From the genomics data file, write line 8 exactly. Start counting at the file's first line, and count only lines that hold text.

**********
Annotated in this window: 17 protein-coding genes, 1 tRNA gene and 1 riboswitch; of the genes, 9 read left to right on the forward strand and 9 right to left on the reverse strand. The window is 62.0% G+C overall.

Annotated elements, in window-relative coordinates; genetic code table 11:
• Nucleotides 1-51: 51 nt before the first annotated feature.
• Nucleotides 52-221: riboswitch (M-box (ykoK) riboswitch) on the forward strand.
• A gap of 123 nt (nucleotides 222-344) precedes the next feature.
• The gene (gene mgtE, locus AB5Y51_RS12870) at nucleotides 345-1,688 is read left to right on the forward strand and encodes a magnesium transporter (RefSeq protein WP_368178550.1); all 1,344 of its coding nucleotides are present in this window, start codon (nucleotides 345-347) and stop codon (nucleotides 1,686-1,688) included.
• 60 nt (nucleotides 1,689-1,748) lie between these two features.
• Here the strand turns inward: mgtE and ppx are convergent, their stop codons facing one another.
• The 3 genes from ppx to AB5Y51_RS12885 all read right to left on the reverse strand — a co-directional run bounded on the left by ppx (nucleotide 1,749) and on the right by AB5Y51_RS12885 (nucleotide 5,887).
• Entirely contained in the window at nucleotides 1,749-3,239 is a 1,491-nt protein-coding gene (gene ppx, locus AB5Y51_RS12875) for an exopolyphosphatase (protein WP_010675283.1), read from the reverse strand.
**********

• Here the strand turns inward: mgtE and ppx are convergent, their stop codons facing one another.